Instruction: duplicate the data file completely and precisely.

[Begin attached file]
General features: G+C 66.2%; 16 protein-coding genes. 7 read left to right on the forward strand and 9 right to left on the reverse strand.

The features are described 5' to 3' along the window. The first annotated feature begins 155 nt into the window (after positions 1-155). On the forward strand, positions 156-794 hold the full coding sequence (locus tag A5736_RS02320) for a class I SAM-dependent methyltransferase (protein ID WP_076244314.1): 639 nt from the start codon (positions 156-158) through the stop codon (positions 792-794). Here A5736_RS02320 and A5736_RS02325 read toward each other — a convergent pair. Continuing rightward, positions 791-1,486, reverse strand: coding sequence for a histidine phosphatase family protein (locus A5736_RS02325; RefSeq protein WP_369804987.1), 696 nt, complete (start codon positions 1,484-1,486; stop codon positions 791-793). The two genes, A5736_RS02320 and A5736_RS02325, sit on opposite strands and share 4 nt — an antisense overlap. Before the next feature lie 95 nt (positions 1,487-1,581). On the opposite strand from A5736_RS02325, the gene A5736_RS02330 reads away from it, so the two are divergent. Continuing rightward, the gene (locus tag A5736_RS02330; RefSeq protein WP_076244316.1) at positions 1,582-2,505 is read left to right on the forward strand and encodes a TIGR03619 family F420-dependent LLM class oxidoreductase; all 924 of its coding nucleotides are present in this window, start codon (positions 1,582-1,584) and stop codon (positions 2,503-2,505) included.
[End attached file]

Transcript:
General features: G+C 66.2%; 16 protein-coding genes. 7 read left to right on the forward strand and 9 right to left on the reverse strand.

The features are described 5' to 3' along the window. The first annotated feature begins 155 nt into the window (after positions 1-155). On the forward strand, positions 156-794 hold the full coding sequence (locus tag A5736_RS02320) for a class I SAM-dependent methyltransferase (protein ID WP_076244314.1): 639 nt from the start codon (positions 156-158) through the stop codon (positions 792-794). Here A5736_RS02320 and A5736_RS02325 read toward each other — a convergent pair. Continuing rightward, positions 791-1,486, reverse strand: coding sequence for a histidine phosphatase family protein (locus A5736_RS02325; RefSeq protein WP_369804987.1), 696 nt, complete (start codon positions 1,484-1,486; stop codon positions 791-793). The two genes, A5736_RS02320 and A5736_RS02325, sit on opposite strands and share 4 nt — an antisense overlap. Before the next feature lie 95 nt (positions 1,487-1,581). On the opposite strand from A5736_RS02325, the gene A5736_RS02330 reads away from it, so the two are divergent. Continuing rightward, the gene (locus tag A5736_RS02330; RefSeq protein WP_076244316.1) at positions 1,582-2,505 is read left to right on the forward strand and encodes a TIGR03619 family F420-dependent LLM class oxidoreductase; all 924 of its coding nucleotides are present in this window, start codon (positions 1,582-1,584) and stop codon (positions 2,503-2,505) included.